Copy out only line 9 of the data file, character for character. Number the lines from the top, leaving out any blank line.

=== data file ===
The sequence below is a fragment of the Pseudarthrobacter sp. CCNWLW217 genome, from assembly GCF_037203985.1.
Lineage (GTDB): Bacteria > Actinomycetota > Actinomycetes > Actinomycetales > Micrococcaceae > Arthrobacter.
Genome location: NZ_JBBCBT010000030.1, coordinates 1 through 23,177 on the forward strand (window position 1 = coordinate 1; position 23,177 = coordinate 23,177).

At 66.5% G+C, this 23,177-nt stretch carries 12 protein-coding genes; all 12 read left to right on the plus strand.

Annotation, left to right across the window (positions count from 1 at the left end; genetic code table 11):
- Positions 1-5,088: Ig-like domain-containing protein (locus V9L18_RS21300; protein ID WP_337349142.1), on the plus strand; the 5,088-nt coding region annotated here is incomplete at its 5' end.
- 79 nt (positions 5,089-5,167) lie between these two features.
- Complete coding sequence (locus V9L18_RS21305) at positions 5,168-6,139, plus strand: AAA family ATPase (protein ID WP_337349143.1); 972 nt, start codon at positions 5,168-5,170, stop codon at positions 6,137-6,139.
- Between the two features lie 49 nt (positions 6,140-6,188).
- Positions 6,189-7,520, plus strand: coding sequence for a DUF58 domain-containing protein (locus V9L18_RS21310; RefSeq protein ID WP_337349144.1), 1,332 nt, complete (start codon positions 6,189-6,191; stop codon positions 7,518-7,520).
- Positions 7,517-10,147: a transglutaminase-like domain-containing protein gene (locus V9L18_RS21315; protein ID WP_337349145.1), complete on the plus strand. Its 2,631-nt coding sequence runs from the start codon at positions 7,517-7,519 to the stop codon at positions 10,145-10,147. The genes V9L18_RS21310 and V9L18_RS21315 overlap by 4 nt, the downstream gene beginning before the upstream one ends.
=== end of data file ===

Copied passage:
- Between the two features lie 49 nt (positions 6,140-6,188).